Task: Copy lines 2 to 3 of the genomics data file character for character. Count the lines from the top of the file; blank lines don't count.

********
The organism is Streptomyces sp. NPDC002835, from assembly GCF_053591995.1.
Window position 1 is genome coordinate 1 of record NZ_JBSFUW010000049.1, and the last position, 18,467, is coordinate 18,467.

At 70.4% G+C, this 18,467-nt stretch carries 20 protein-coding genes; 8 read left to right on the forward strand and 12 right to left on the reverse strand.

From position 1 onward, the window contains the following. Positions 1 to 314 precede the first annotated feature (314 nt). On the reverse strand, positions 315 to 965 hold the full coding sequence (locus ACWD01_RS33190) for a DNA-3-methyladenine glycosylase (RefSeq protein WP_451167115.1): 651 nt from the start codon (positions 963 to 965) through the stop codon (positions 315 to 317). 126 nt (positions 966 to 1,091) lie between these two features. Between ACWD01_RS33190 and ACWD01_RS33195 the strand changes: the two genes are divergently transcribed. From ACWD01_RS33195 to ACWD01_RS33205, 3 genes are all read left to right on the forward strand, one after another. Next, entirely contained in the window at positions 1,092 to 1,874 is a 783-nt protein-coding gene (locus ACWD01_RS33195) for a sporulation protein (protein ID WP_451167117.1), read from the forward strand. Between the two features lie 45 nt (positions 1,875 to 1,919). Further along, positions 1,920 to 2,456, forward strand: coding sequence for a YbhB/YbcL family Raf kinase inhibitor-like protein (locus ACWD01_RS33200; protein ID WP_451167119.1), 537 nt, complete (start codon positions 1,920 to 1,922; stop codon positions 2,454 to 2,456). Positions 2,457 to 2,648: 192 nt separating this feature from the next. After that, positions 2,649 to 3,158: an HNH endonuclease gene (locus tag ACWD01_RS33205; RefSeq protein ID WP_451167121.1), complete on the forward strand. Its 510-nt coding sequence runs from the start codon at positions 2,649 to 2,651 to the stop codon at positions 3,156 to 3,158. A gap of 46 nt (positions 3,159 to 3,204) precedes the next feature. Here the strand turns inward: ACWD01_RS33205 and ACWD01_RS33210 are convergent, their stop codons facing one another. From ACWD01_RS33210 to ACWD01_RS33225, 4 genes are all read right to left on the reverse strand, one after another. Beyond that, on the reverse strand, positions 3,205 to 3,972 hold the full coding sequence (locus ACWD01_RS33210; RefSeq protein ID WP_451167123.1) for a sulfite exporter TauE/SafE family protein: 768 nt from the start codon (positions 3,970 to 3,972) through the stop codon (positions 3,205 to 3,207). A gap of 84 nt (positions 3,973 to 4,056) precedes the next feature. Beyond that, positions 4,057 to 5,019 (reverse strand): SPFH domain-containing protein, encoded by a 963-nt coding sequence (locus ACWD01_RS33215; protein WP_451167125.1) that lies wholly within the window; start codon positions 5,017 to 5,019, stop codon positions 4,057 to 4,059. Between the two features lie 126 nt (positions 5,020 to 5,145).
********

Window position 1 is genome coordinate 1 of record NZ_JBSFUW010000049.1, and the last position, 18,467, is coordinate 18,467.

At 70.4% G+C, this 18,467-nt stretch carries 20 protein-coding genes; 8 read left to right on the forward strand and 12 right to left on the reverse strand.